EXPERIMENT 6 , Test Name: MOISTURE-DENSITY RELATION (COMPACTION) TEST , soil and foundation
Test Name: MOISTURE-DENSITY RELATION (COMPACTION) TEST
- Purpose: This laboratory test is performed to determine the relationship between the moisture content and the dry density of a soil for a specified compactive effort. The compactive effort is the amount of mechanical energy that is applied to the soil mass.
- Several different methods are used to compact soil in the field, and some examples include tamping, kneading, vibration, and static load compaction.
- This laboratory will employ the tamping or impact compaction method using the type of equipment and methodology developed by R. R. Proctor in 1933, therefore, the test is also known as the Proctor test.
Two types of compaction tests are routinely performed: (1) The Standard Proctor Test, and (2) The Modified Proctor Test. Each of these tests can be performed in three different methods as outlined in the attached Table 1. In the Standard Proctor Test, the soil is compacted by a 5.5 lb hammer falling a distance of one foot into a soil filled mold.
The mold is filled with three equal layers of soil, and each layer is subjected to 25 drops of the hammer.
The Modified Proctor Test is identical to the Standard Proctor Test except it employs, a 10 lb hammer falling a distance of 18 inches, and uses five equal layers of soil instead of three. There are two types of compaction molds used for testing. The smaller type is 4 inches in diameter and has a volume of about 1/30 ft 3 (944 cm3 ), and the larger type is 6 inches in diameter and has a volume of about 1/13.333 ft3 (2123 cm3 ).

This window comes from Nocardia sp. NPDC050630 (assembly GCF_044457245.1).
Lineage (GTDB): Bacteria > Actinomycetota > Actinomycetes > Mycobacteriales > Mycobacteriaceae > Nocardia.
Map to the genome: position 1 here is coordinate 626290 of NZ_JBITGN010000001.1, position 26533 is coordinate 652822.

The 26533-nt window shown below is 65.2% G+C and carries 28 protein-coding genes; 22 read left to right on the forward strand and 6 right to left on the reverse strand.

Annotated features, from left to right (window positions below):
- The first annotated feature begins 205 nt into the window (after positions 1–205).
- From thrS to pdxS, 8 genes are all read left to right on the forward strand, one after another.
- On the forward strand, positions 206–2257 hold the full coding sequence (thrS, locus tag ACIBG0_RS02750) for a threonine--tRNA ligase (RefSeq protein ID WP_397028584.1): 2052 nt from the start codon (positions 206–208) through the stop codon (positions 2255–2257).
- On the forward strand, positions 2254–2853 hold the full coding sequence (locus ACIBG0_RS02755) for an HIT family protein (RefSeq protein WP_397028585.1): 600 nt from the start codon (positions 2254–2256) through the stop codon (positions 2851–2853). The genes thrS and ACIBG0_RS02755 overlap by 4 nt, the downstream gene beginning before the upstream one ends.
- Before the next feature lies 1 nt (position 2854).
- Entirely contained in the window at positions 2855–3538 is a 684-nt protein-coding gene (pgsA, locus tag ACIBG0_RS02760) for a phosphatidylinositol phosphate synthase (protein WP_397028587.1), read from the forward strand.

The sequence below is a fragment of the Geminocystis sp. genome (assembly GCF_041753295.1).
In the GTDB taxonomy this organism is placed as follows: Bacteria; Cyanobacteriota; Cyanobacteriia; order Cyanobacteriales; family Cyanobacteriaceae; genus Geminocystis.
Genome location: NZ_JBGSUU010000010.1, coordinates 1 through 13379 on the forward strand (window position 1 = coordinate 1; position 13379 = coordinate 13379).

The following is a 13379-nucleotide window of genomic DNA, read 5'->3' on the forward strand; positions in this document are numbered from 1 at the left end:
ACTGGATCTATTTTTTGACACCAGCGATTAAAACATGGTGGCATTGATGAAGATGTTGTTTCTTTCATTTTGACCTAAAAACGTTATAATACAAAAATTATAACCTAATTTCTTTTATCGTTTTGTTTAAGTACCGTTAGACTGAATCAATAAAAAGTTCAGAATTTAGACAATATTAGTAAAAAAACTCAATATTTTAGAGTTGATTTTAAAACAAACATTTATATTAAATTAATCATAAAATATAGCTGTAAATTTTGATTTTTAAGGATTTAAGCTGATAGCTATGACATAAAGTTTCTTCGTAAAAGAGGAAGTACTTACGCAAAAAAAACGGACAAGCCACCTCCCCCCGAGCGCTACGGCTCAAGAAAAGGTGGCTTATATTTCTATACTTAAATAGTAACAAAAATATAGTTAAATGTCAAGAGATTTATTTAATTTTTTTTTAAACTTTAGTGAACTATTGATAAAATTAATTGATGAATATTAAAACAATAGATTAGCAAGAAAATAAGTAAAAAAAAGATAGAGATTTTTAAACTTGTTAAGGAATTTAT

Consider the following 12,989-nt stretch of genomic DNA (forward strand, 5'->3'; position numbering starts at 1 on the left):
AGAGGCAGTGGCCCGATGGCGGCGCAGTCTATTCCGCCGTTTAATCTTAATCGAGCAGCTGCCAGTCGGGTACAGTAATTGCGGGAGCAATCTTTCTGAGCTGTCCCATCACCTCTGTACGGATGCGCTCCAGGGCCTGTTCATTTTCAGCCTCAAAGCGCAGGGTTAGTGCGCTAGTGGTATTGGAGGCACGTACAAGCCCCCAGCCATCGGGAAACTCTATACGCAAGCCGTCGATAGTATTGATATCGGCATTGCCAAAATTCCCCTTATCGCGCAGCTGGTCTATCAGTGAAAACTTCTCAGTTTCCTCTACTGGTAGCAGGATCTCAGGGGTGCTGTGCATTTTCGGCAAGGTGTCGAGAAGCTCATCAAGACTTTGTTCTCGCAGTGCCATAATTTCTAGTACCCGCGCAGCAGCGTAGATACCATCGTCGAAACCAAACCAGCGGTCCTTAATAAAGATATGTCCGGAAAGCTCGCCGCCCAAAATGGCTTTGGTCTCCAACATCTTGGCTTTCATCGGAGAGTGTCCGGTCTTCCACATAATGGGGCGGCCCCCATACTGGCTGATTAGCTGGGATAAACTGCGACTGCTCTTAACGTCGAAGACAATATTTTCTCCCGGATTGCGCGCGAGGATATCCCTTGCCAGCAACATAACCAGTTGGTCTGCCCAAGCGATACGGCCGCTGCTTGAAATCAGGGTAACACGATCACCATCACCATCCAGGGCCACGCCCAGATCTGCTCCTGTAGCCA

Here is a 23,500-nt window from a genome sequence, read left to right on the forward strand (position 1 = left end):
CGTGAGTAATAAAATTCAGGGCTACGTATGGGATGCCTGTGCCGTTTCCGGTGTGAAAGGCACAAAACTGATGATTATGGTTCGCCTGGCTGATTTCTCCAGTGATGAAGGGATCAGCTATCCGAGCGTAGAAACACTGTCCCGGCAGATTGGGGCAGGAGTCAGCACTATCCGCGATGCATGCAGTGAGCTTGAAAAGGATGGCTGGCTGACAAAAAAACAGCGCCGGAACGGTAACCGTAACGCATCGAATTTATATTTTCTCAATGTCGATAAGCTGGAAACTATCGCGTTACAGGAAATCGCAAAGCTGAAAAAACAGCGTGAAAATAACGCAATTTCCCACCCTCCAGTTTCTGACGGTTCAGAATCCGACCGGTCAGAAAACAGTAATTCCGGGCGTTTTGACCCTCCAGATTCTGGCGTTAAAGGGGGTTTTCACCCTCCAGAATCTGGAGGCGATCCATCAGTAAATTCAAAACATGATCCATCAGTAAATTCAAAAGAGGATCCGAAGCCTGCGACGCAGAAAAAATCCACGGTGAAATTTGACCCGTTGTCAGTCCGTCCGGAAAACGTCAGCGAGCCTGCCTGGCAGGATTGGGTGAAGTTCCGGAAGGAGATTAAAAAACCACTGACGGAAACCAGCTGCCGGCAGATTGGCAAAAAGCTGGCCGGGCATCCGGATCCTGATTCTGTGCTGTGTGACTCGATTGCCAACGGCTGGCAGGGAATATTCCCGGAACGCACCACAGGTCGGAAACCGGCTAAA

If the larger mold is used each soil layer must receive 56 blows instead of 25 (See Table 1).
2. Manual rammer,
4. Drying oven,
5. Mixing pan,
6. Trowel, #4 sieve,
7. Moisture cans,
8. Graduated cylinder,
9. Straight Edge.
1. Depending on the type of mold you are using obtain a sufficient quantity of air-dried soil in large mixing pan. For the 4-inch mold take approximately 10 lbs, and for the 6-inch mold take roughly 15 lbs. Pulverize the soil and run it through the # 4 sieve.
2. Determine the weight of the soil sample as well as the weight of the compaction mold with its base (without the collar) by using the balance and record the weights.
3. Compute the amount of initial water to add by the following method: (a) Assume water content for the first test to be 8 percent. (b) Compute water to add from the following equation:
Where: “water to add” and the “soil mass” are in grams. Remember that a gram of water is equal to approximately one milliliter of water.
4. Measure out the water, add it to the soil, and then mix it thoroughly into the soil using the trowel until the soil gets a uniform color (See Photos B and C).
5. Assemble the compaction mold to the base, place some soil in the mold and compact the soil in the number of equal layers specified by the type of compaction method employed (See Photos D and E). The number of drops of the rammer per layer is als